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Darwin system evolves passenger information

Passenger information screens across the UK are now all using the central Darwin system, in a bid to improve the clarity of train running.

Darwin will feed live information to railway station screens and online channels, including National Rail Enquiries, to ensure greater consistency of information nationally.

It replaces 66 separate systems operated by train companies and Network Rail, and is the culmination of a £9 million investment funded by the National Stations Improvement Programme to ensure that passengers see the same data however they seek it - whether at stations, online or via a mobile application.

Darwin provides real-time arrival and departure predictions, platform numbers, delay estimates, schedule changes and cancellations. It is reported to be the only system in the UK that takes feeds directly from every train operator’s customer information system and combines it with train location data provided by Network Rail.

“Our customers tell us that they want better information, especially when services are disrupted, and this project is an important step towards addressing that need,” said Rail Delivery Group Managing Director for Customer Experience Jacqueline Starr.

“Many rail passengers will be familiar with the panic that sets in when they are waiting for a train and the screen on the station platform tells them one thing but the app on their phone says another. The improvements we’re making today should bring an end to those moments.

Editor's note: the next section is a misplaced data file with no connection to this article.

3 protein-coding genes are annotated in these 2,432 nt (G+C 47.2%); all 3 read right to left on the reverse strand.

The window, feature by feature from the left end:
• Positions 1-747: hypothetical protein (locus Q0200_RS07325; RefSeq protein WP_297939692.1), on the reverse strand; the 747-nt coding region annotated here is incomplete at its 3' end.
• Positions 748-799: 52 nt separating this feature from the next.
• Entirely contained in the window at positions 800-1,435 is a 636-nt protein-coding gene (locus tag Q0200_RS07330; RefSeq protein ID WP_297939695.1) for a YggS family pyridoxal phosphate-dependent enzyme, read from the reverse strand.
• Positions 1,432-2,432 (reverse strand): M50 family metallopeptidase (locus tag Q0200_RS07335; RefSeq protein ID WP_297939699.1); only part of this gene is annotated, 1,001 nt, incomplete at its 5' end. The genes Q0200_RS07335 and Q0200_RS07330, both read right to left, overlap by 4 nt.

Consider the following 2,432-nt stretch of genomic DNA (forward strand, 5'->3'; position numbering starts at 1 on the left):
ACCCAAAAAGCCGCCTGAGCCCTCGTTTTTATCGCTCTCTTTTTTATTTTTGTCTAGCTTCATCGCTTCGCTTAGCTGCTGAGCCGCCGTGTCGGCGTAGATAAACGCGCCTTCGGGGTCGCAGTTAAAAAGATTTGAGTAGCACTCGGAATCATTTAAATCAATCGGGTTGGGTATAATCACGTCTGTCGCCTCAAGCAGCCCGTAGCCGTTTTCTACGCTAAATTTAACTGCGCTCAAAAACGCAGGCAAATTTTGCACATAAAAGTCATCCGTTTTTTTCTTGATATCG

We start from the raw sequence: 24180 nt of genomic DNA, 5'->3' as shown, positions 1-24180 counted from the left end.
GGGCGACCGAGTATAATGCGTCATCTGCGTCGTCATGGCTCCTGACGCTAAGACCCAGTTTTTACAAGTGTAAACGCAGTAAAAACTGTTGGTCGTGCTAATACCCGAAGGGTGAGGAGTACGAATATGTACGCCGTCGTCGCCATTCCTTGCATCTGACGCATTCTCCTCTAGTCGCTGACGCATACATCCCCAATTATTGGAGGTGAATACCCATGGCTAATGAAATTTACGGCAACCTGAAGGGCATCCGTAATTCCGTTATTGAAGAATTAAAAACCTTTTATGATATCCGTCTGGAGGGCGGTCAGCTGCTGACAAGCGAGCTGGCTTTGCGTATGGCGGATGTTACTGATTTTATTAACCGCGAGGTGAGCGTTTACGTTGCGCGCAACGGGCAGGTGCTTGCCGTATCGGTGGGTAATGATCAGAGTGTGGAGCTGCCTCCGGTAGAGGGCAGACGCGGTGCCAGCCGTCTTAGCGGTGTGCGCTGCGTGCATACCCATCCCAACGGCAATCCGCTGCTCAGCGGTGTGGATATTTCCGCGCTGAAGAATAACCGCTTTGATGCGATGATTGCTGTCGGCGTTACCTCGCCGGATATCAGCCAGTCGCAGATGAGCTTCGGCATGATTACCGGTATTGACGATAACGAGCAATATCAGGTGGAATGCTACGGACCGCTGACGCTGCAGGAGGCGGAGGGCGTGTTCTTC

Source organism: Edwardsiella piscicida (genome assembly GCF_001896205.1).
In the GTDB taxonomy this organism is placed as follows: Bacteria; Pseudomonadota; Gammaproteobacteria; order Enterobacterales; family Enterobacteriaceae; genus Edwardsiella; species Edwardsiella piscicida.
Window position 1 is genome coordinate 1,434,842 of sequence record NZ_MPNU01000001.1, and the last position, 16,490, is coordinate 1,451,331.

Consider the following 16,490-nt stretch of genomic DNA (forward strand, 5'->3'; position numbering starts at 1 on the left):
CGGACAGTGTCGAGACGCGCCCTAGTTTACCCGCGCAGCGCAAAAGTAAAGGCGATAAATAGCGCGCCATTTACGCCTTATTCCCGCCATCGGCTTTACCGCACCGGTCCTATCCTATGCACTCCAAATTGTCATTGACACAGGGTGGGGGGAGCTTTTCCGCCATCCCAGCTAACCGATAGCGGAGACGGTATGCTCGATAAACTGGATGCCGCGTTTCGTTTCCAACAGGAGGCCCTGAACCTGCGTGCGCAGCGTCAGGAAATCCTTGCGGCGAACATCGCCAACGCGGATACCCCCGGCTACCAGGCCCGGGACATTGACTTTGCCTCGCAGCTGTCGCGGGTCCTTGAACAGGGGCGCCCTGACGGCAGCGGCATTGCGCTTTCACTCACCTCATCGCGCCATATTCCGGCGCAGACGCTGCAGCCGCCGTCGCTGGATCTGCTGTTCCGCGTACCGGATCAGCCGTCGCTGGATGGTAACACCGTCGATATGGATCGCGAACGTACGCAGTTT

“Being able to trust the origin of information on the railway is crucial for customers, so that they can make the best decisions about their journeys. We know that we haven’t always got it right in the past, but we hope this change will make life that bit easier for our passengers.”  

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  • FrankH - 29/06/2016 12:06

    "Darwin provides real-time arrival and departure predictions, platform numbers, delay estimates, schedule changes and cancellations. It is reported to be the only system in the UK that takes feeds directly from every train operator’s customer information system and combines it with train location data provided by Network Rail" So it's cost £9 million to implement a system very similar to Realtime Trains.

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  • MoaningOldGit - 04/07/2016 23:41

    Well, it's only as good as the people who input into it to add to the automated recording point data. It's not the fantastic system as depicted by industry high flyers (who actually know nothing about it and all its many flaws). A lot of those who need to provide input from TOC Controls are, I think, not very good at their jobs!

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